Well it’s been an interesting few months. There are moments in life when the world changes in the blink of an eye and COVID-19 has caused a change like this for all of us. A generation is often defined by it’s reactions to such moments in time and I believe it will be the same with this.
During our Mother’s Day conversation this year my mother kept sharing memories from her experiences as a child during World War II. She said things she hadn’t thought of in years were showing up in her dreams and random thoughts. She recounted the tails of Victory Gardens, illicit meat, and collecting clothes hangers for money at the recycling center.
After hearing of the air raid drills and the loud sirens I asked her how she dealt with the atmosphere of almost constant fear as a young girl. She replied without hesitation, “We were prepared! We had a bag with a warm coat and some food that we kept with us at all times. We stored it right next to our desks. We knew what to do.”
My grandparents flower shop was not considered an “essential business” and so they were not eligible to by gas for the flower deliveries. Although bicycles were not available for purchase because the metal all went to the war effort it was possible to buy bike parts. My grandparents obtained enough parts to build two bikes that were used with big baskets on the front to deliver flowers to funerals and weddings. “We used what we had,” my mother said.
I wonder what lessons we can take from her experiences from such a long time ago? We have all certainly been reminded that knowledge is a form of power and being prepared brings a sense of control and security. We can also see that extraordinary times often inspire or demand innovation, adaptation, and thinking outside of the box.
It is my hope that as we endure this unexpected pause together we will all take some time to reimagine our lives and our world in a way that is more in line with our own deepest sense of beauty and purpose. This pause is an opportunity for examining and recreating our lives so that when the gates finally open up once again we are ready to emerge into a better world for ourselves and those around us.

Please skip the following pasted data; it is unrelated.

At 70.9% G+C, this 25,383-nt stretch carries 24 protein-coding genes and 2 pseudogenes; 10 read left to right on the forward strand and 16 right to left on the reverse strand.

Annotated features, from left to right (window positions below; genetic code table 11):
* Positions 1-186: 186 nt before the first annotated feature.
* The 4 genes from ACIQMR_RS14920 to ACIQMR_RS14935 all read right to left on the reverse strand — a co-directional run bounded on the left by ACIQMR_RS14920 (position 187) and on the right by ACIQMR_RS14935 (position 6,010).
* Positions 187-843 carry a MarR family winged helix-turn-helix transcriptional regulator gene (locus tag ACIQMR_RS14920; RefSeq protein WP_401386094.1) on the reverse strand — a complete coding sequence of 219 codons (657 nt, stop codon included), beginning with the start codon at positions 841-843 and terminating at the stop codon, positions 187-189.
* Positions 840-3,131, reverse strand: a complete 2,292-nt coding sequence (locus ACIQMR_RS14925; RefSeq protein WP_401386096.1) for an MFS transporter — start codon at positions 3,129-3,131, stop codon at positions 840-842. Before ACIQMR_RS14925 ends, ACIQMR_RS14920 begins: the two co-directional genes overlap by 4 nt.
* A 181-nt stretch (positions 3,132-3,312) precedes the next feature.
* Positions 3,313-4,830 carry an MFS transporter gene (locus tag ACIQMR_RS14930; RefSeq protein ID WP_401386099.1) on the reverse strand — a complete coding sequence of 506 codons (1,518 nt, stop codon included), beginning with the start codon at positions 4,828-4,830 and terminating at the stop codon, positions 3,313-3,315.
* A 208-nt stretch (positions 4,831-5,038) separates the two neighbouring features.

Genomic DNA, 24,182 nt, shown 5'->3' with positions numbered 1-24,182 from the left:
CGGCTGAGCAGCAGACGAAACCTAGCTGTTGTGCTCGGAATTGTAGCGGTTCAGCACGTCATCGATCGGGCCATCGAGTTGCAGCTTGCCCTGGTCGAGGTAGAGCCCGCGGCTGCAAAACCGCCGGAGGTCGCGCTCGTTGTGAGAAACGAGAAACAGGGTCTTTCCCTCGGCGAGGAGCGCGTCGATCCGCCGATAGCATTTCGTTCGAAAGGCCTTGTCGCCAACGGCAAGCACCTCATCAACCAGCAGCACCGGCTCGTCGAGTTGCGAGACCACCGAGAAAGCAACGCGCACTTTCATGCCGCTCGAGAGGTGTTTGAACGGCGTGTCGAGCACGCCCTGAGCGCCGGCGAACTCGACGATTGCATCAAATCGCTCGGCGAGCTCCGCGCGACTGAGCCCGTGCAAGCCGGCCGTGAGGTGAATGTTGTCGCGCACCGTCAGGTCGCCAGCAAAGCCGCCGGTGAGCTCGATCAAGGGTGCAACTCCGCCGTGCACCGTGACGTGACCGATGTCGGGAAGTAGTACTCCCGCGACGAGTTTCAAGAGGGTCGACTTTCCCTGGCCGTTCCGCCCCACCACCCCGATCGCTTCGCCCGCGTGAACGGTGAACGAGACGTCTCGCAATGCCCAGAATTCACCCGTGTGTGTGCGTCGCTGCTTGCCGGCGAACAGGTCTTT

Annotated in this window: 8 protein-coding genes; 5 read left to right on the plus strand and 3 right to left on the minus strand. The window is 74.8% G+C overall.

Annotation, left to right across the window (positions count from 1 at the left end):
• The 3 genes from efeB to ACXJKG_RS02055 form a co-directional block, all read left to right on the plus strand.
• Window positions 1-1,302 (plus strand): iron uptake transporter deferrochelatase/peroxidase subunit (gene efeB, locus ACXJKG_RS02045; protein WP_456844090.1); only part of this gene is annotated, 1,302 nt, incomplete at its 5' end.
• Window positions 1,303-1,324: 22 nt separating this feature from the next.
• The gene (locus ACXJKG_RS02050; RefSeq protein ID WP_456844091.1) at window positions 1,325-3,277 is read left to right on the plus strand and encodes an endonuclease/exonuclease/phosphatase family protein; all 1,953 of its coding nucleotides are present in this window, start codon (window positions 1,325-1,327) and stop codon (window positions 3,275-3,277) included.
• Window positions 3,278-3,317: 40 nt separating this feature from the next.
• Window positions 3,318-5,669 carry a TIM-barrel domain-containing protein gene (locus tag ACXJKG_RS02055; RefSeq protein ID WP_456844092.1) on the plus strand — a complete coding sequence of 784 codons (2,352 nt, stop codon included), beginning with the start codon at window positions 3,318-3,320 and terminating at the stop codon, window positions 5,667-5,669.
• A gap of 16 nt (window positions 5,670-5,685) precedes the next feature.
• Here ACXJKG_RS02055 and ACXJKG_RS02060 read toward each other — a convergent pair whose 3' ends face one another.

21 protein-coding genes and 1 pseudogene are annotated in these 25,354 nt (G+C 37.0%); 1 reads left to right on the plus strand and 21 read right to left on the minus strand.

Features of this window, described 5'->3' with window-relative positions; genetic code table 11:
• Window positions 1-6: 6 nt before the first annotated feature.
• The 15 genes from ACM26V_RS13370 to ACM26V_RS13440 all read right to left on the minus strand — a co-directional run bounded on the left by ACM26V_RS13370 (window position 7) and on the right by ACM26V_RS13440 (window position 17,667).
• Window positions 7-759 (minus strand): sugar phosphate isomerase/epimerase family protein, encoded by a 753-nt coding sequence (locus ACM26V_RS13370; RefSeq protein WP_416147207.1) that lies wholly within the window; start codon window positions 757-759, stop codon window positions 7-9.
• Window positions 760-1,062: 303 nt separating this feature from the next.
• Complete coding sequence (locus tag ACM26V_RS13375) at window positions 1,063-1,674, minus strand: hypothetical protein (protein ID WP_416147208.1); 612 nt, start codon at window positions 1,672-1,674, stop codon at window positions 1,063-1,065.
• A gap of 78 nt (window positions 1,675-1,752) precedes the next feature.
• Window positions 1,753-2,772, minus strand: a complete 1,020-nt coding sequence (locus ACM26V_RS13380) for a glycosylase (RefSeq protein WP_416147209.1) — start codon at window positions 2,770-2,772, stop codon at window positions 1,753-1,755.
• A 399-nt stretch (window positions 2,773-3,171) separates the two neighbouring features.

Maybe this means starting a yoga practice or planting a garden. Or maybe it’s reaching out online to an old friend or relative who lives too far away to see regularly. Maybe it’s volunteering your skills or time to a worthy cause. Maybe it’s taking up wood working or finally fixing that squeaky step. Maybe it’s learning how to cook without all the ingredients or maybe it’s picking up those watercolors and brushes that haven’t seen much use lately. Maybe it’s reading that book someone loaned you or learning a new skill – there’s a YouTube tutorial for everything! Maybe it’s digging out some old music like Curtis Mayfield or Van Morrison or Miles Davis and sharing it with your kids. Maybe it’s reconnecting with nature in one of a thousand possible ways. You can begin by making an appointment with the sunset or learning the species of the birds in your own backyard. There is an infinite number of ways to bring more depth and beauty to your life. This pause in the normal rhythm of life can be an opportunity to slow down and add at least a few.
We cannot change the reality around us – but we can change how we choose to respond to it. Will these circumstances inspire us to grow stronger and wiser and become more kind? Or will the constant fear and isolation and uncertainty wear us down? Perhaps in reality it will be a little bit of both.
While this is a challenging time for everyone some of us may benefit from a little extra help. If you feel like you might need some support we encourage you to reach out to us or other mental health professionals in your area.